updated 11/19/2008 5:50:53 PM ET 2008-11-19T22:50:53
Analysis

Long the neglected stepchildren of American higher education, community colleges have come front-and-center in the eyes of students, policymakers and philanthropists.

For students, that's because of the economy, which is boosting interest in two-year schools as a cheaper starting point for a bachelor's degree. They're also the place for job retraining, with unemployment at a 14-year high of 6.5 percent. A community colleges group estimates enrollment is up about 8 percent this fall.

Supporters of community colleges also hope to find an advocate in Jill Biden, wife of incoming vice president Joe Biden. She's a community college professor and wrote her doctoral dissertation on community college retention issues.

But perhaps more important is the unprecedented attention community colleges are attracting from a range of experts and organizations wrestling with some of education's most intractable problems — namely, low achievement for poor and minority students, and embarrassing college completion rates.

While the United States has one of the highest proportions of young adults enrolled in college, it lags behind a dozen or so rivals in the proportion who complete a degree.

Attention from the Gates Foundation
The new philanthropic attention was underscored last week when the giant Bill and Melinda Gates Foundation announced it would spend up to half a billion dollars over the next four years on a college completion initiative.

The goal is doubling the current proportion of about 25 percent of low-income people who earn a postsecondary credential. And it was notable that officials said the initial focus would be on two-year schools.

"More young people are enrolled in college this year than ever before," Melinda Gates said at the Seattle conference where the initiative was announced. "But the payoff doesn't come with enrolling in college; the payoff comes when a student gets a postsecondary degree that helps them get a job with a family wage."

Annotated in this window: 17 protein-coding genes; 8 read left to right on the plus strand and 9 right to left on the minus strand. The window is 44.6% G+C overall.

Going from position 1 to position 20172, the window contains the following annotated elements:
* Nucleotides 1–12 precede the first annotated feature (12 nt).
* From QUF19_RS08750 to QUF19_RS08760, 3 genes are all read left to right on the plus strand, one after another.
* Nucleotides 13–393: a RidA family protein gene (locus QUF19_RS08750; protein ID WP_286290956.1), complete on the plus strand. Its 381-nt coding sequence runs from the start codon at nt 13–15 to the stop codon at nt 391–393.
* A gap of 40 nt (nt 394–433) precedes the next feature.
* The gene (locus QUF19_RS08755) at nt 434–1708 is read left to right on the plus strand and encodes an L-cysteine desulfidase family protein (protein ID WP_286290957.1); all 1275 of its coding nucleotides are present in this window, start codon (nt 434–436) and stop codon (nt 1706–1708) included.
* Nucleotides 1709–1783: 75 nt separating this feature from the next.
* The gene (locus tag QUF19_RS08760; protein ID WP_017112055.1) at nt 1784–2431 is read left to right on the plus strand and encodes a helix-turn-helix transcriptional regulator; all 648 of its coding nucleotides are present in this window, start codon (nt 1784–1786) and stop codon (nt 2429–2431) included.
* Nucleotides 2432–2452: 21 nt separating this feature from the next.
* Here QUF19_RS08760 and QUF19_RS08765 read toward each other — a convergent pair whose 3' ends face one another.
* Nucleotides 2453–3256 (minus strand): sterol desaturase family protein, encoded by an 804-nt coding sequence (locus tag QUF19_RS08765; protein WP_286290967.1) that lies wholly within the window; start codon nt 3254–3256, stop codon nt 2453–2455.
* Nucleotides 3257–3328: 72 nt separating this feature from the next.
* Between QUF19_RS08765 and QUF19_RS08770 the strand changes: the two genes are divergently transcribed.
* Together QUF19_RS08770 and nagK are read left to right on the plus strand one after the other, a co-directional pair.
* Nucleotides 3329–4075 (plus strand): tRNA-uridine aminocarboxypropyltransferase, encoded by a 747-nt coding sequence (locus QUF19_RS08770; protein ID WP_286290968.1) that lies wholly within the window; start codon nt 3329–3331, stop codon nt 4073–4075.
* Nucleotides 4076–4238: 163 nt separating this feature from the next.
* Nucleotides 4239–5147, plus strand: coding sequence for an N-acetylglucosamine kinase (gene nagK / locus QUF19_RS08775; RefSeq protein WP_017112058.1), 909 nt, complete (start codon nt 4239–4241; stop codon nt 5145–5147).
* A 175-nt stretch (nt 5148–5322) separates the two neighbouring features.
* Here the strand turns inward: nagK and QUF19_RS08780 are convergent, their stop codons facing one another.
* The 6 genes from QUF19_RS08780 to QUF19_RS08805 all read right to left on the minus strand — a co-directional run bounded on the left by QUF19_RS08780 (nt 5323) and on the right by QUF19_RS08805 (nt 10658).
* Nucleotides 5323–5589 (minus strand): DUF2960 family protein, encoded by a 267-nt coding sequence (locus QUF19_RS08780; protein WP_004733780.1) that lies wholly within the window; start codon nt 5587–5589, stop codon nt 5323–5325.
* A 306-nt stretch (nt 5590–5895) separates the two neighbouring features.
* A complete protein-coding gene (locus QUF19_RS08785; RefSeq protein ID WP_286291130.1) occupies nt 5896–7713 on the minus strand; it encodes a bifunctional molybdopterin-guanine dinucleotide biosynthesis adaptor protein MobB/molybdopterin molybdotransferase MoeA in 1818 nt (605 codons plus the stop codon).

Community colleges educate nearly half of American college students. But while they are engines of opportunity for millions, they're also a bottleneck.

A 2006 national commission on higher education reported one-third of whites obtain a bachelor's degree by age 25-29, but only 18 percent of blacks and 10 percent of Latinos.

Among college-qualified students — ones who meet any of five criteria, such as a GPA of 2.7 or combined SAT score of 820, suggesting they were qualified for college — 81 percent from high-income families complete a bachelor's degree, compared to just 36 percent from low-income families.

The Gates announcement represents the growing recognition that solutions to those problems will have to target community colleges, which educate a disproportionate share of the racial and ethnic groups that are falling behind. Fewer than half of community college students complete as associate's degree or successfully transfer.

Money spent on students who don't finish
Or as the Gates Foundation's Hilary Pennington told the conference in blunt financial terms: "More than half of all dollars spent on postsecondary education in this country is spent on students who never finish."

The Gates announcement follows several other prominent foundations, including Lumina, Kellogg and Ford, that have recently begun focusing on community colleges, said Carol Lincoln, the national director of Achieving the Dream, an initiative working with 84 institutions on localized, bottom-up programs to improve student success rates.

But the Gates initiative sends a big signal, not only because of the foundation's size — it had assets of $35.1 billion as of Oct. 1 — but also because Gates is known for rigorously researching its funding choices to determine where it can make the most difference.

"When people hear the Gates Foundation is considering investing in something it attracts attention," Lincoln said. "I think it's going to be a tremendous impact."

The Gates Foundation plans to begin announcing grants next month. Projects will include efforts to tilt the financial aid system to encourage degree completion and not just enrollment, and boosting remedial education.

The bad news is community colleges, at a time of acute demand, are likely to face sharp state funding cuts due to the economic downturn.

But outside the system they run on day-to-day, a critical mass of resources appears to be circling the same problem: what will it take to get more of the students who come to community colleges the credential they need?

"You're getting enough concentration on enough big ideas that they might be able to make a difference," Lincoln said.

Copyright 2008 The Associated Press. All rights reserved. This material may not be published, broadcast, rewritten or redistributed.

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